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|Title:||Effect of Facebook Friends on Each Other's Consumption Patterns||Authors:||Khayr Yaacoub, Hala||Affiliations:||Department of Business Administration||Keywords:||Facebook
|Subjects:||Social networks||Issue Date:||2016||Part of:||Journal of competitiveness studies||Volume:||24||Issue:||3||Start page:||177||End page:||193||Abstract:||
This paper aims to reveal that Facebook's features, originally developed for the purpose of communication among friends and acquaintances, are indirectly affecting users in their consumption patterns and choices, thus impacting market dynamics. This research identifies the likely profile of Facebook users whose consumption decisions are affected the most by whom and by what. A mixed approach comprised of two focus groups and a survey was fielded at a Lebanese university in fall 2010-2011. A random sample of 1100 students from the different faculties participated, yielding 1090 respondents for a response rate of 99 percent. A Facebook Intensity score or FBI was used to measure Facebook usage, frequency, duration, integration into daily activity and emotional connection to site. Research established that consumption factors are positively correlated with the FBI score. The university students with high FBI scores are affected the most by their circle of top friends, mainly in their hanging-out decisions, among others. Research shows that companies need to look out for the growing influence of consumers' co-creation of value and needs if they desire to remain competitive. Companies need to pay more attention to the role of social media in empowering customers in influencing each other. The originality of this research lies in assessing the indirect effects of Facebook usage on consumption, which is a newly visited theme and unforeseen outcome of the social network sites. The study could be conducted on a longitudinal basis, as people are still experimenting with Facebook usage.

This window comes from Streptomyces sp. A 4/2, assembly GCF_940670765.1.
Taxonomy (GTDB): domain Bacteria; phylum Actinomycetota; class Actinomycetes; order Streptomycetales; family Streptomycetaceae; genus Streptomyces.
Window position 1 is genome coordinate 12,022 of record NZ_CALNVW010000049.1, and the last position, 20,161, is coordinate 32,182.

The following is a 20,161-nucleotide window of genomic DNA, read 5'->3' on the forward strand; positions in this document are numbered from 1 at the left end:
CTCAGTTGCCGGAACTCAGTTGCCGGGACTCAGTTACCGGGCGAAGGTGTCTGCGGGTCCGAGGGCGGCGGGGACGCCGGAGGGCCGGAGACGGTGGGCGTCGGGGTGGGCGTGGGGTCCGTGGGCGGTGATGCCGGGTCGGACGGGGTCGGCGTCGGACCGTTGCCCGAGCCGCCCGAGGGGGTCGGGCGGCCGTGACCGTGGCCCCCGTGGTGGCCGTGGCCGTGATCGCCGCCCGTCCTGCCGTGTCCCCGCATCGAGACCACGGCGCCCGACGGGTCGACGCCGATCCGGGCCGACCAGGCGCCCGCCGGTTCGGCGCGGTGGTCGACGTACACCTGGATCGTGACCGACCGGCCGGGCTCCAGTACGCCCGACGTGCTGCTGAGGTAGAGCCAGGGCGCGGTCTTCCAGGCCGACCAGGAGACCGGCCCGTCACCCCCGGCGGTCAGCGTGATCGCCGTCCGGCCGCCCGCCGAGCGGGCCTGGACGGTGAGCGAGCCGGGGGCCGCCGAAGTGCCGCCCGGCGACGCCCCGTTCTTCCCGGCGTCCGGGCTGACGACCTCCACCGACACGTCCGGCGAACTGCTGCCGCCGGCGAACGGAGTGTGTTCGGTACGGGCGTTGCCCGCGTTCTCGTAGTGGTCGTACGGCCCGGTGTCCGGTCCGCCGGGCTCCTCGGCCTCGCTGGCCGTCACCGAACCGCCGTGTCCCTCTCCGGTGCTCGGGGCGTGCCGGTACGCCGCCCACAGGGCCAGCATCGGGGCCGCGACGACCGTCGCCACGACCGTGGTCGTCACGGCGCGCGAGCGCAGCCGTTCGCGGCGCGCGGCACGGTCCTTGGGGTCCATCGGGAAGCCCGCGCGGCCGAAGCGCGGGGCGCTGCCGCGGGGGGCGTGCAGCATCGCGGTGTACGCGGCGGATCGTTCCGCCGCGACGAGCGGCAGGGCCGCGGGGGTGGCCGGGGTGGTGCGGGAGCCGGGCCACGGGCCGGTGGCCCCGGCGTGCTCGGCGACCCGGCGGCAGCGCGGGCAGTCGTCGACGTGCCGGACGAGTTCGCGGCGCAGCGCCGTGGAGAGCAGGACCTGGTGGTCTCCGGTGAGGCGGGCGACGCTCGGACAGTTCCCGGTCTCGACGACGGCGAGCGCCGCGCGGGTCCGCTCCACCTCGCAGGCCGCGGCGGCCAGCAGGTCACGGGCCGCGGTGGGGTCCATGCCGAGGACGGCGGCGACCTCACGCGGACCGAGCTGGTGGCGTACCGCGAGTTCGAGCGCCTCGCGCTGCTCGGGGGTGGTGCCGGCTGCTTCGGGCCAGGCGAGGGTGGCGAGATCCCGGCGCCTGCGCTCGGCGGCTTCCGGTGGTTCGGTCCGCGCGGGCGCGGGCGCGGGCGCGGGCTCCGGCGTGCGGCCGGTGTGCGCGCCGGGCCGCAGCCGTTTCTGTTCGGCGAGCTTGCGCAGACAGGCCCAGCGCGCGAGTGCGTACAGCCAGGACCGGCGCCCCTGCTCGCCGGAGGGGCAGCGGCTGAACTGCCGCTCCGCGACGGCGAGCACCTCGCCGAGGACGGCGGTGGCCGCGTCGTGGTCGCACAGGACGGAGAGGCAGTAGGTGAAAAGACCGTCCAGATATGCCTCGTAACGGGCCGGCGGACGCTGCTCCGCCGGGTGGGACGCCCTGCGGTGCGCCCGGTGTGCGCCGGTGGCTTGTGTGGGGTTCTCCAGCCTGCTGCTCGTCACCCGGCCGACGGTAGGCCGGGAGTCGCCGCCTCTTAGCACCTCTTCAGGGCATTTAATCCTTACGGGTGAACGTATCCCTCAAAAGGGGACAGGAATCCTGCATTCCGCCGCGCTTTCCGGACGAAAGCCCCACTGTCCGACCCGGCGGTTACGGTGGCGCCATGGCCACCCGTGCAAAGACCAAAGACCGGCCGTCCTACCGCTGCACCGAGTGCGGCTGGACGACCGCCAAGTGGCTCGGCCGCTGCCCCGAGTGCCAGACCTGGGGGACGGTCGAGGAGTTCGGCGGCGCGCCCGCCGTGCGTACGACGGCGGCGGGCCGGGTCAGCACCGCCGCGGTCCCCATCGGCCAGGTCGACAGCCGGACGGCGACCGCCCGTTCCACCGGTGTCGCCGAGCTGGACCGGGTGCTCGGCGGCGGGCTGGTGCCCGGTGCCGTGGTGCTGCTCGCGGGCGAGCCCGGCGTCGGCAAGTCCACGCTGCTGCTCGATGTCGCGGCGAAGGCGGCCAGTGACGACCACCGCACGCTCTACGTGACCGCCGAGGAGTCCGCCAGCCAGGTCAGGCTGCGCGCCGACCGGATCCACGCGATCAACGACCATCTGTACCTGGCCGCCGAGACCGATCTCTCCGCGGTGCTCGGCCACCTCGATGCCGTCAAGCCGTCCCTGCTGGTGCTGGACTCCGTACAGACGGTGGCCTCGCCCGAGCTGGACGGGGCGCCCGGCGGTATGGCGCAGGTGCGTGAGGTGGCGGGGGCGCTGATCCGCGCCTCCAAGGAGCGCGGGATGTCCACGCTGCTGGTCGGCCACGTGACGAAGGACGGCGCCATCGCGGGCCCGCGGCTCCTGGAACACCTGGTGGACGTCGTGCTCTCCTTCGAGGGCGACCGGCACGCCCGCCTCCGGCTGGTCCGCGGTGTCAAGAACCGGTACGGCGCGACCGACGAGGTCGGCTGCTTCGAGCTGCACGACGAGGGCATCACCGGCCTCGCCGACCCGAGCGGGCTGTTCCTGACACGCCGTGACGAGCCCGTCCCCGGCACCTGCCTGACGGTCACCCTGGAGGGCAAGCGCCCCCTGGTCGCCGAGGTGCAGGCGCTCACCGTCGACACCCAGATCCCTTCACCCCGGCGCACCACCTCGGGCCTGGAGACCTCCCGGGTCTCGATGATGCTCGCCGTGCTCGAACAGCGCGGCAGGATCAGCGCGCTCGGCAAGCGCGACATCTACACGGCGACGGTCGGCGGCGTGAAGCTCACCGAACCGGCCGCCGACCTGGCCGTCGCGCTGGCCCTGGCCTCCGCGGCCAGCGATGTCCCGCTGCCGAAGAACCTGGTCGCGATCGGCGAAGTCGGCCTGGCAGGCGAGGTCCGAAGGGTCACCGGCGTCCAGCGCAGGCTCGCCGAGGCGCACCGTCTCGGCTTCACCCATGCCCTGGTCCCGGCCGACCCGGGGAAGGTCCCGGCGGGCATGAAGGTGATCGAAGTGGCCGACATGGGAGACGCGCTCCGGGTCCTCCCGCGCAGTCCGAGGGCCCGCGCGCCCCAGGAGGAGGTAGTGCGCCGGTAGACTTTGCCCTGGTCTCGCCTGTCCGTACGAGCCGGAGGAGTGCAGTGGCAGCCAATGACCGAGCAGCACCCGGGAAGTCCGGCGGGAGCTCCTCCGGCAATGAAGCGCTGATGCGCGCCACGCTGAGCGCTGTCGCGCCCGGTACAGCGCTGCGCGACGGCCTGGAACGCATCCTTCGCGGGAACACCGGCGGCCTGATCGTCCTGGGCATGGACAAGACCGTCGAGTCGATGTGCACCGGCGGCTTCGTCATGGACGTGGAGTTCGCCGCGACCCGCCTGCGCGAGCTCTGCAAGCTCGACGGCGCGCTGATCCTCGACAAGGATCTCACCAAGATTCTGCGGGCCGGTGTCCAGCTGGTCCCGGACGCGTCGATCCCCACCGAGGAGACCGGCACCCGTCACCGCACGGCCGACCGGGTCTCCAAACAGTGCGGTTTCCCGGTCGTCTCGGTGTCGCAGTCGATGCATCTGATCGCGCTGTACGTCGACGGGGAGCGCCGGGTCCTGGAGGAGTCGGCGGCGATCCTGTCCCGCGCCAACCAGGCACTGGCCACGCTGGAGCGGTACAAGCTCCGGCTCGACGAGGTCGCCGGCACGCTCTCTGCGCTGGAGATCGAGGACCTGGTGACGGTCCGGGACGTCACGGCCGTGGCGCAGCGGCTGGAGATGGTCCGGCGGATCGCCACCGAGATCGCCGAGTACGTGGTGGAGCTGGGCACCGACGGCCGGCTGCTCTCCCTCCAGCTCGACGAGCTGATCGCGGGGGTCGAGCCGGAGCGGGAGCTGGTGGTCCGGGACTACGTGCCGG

|URI:||https://scholarhub.balamand.edu.lb/handle/uob/1898||Ezproxy URL:||Link to full text||Type:||Journal Article|
|Appears in Collections:||Department of Business Administration|
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